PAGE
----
Sounds pretty conventional to me. Ask specifically what your inspector thinks is wrong with the set up. You have a gascolator, you have a drain (I assume)! Make sure your MDRA guy isn't confusing your system for the one described below...


MDRA is having their hissy fits over aircraft equipped with full circulating systems with electronic fuel injection that have full recirculating plumbing incorporated (unused pressurized fuel drained right back into the tank). Which MDRA is insisting be equipped with a series of fuel filters & drains to mimic the functions of a 'gascolator' (kind of).
And specifically he was concerned that the filter didn't have a drain.
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  #24  
Old 06-19-2022, 09:50 PM
rv6ejguy's Avatar
rv6ejguy rv6ejguy is offline
 
Join Date: Mar 2005
Location: Calgary, Canada
Posts: 6,261
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I'll get Les Kearney to comment here in more detail. I understand a new information circular will soon be distributed to MDRA inspectors making all this crystal clear for them after claiming they lacked guidance from Transport.

You'll only need drains in the lowest point of the fuel system. On RVs, that's generally where Vans puts the quick drains at the wing root. This is only logical as you can't drain water from a point higher than the lowest point as some inspectors were insisting on.

This has been an drawn out ordeal for Les and other builders in Canada going on for a few years now. I think it's finally resolved but we thought so twice before too...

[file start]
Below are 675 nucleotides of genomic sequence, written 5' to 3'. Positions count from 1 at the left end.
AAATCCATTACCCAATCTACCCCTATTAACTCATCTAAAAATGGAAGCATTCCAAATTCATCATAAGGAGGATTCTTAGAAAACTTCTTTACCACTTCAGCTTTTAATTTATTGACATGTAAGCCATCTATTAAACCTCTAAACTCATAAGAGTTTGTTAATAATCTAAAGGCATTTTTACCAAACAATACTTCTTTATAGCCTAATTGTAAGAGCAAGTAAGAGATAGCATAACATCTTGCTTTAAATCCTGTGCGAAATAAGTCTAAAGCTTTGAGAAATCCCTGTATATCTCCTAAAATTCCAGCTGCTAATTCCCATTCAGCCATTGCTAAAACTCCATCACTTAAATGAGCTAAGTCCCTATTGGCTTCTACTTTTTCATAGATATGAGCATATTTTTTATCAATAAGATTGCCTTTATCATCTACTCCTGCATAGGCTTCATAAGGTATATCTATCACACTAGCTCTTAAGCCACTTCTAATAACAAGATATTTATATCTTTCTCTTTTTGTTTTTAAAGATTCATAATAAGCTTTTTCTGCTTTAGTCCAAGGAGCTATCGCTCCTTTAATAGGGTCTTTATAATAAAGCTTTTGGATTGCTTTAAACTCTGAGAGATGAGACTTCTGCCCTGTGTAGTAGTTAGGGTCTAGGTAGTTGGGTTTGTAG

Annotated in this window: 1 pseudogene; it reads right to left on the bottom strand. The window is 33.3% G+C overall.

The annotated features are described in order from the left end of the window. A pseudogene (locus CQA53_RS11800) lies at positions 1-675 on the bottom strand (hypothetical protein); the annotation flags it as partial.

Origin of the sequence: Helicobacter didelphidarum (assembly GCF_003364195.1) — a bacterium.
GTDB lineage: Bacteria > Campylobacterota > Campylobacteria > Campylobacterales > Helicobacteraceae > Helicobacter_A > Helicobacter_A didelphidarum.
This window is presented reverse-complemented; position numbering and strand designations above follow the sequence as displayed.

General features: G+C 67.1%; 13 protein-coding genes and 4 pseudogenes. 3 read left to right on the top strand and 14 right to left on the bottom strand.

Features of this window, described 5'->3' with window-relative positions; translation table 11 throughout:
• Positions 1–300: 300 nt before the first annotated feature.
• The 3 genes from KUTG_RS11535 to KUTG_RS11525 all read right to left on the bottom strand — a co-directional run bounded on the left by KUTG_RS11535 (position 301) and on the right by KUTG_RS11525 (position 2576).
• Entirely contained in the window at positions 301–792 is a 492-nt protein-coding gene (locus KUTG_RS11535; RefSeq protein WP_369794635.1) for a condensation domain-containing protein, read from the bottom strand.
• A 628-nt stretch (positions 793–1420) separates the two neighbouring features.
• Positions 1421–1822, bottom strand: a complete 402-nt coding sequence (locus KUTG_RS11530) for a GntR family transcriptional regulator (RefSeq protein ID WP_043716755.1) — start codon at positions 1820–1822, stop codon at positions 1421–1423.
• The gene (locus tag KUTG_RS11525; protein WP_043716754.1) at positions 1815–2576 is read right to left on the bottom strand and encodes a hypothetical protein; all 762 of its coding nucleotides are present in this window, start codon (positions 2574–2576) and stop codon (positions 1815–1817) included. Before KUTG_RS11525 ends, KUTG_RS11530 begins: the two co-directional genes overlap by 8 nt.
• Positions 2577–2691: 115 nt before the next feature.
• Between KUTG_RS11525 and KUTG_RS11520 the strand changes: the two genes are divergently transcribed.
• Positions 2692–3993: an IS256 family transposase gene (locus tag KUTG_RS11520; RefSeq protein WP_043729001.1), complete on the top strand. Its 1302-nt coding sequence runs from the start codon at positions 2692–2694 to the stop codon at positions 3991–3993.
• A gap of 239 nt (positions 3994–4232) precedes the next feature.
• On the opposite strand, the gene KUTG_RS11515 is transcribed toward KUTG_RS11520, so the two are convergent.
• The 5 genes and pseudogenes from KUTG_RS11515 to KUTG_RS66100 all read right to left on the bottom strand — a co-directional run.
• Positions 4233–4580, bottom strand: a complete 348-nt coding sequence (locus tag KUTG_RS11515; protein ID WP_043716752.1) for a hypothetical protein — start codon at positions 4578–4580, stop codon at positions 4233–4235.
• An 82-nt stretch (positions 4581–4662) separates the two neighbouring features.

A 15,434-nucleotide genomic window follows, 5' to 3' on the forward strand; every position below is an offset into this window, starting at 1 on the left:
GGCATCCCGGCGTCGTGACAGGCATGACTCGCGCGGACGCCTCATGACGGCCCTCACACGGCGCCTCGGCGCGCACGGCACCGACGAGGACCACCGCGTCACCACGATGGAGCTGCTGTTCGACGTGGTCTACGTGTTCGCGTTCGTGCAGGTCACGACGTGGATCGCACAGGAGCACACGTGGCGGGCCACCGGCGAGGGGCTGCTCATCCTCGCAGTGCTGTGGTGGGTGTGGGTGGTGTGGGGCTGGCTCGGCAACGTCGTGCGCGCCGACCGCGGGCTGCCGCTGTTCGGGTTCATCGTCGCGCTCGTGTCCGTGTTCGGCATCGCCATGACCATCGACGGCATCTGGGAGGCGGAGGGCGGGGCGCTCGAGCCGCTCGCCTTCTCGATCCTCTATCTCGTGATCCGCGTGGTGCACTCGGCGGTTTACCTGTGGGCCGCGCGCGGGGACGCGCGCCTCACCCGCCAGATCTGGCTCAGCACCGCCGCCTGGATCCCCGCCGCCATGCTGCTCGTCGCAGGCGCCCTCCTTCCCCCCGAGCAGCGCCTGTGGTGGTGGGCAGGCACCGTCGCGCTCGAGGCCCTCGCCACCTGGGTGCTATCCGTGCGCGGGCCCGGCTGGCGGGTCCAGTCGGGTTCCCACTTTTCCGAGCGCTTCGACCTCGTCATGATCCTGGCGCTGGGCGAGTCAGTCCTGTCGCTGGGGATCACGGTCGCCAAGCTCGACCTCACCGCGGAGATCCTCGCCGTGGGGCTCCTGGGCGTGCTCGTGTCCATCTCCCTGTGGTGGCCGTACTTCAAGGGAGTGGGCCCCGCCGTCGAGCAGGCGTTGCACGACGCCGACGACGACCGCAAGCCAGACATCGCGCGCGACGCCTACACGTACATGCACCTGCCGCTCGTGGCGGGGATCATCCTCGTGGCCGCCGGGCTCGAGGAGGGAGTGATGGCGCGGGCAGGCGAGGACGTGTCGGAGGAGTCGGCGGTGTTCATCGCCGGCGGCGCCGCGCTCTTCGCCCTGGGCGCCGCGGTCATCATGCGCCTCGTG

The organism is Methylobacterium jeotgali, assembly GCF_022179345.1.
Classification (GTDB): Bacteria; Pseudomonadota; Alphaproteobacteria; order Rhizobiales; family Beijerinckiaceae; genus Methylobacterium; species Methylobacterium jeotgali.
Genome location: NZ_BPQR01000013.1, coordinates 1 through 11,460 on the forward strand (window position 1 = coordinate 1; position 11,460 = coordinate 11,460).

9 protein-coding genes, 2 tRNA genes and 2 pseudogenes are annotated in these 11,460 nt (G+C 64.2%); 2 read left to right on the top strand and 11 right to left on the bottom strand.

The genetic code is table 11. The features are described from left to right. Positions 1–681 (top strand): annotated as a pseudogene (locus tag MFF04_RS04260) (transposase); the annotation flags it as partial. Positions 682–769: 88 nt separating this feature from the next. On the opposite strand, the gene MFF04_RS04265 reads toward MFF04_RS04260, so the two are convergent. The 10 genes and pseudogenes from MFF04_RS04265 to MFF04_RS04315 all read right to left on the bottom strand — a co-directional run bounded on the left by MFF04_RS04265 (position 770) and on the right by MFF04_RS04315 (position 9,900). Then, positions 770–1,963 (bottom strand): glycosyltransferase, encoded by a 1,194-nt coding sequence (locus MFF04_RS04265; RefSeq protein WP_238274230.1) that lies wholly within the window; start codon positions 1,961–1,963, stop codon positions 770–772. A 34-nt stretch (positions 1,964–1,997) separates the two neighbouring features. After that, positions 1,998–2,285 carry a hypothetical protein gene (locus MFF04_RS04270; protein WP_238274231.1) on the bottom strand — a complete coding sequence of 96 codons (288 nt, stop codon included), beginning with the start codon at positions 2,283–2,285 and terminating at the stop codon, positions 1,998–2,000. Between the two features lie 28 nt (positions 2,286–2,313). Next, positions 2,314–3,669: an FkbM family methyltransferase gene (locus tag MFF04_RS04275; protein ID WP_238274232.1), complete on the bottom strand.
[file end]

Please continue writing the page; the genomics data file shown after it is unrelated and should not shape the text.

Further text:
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Turbo Subaru EJ22, SDS EFI, Marcotte M-300, IVO, Shorai- RV6A C-GVZX flying from CYBW since 2003- 457.6 hrs. on the Hobbs,
RV10 95% built- Sold 2016
http://www.sdsefi.com/aircraft.html
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  #25  
Old 06-20-2022, 07:16 AM
kearney kearney is offline
 
Join Date: Dec 2006
Location: Canmore, Alberta, Canada
Posts: 64
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Michael

You need to demonstrate that your fuel system provides an adequate supply of clean fuel. Properly sized filters and low point drains meets this requirement.

As Ross mentioned I have been chasing this issue with TCCA for a very long time. I have it in writing from TCCA that gascolators are not mandatory. FWIW, a filter with a drain IS a gascolator.

I recently received confirmation of this from the Assist. Director General of TCCA, Andy Cook. That being said, some MD-RA inspectors feel that gascolators must be installed. Rather than argue, I suggest you reach out to the MD-RA general manager, Al Mahon and see what he says. I know he knows what the current requirements are.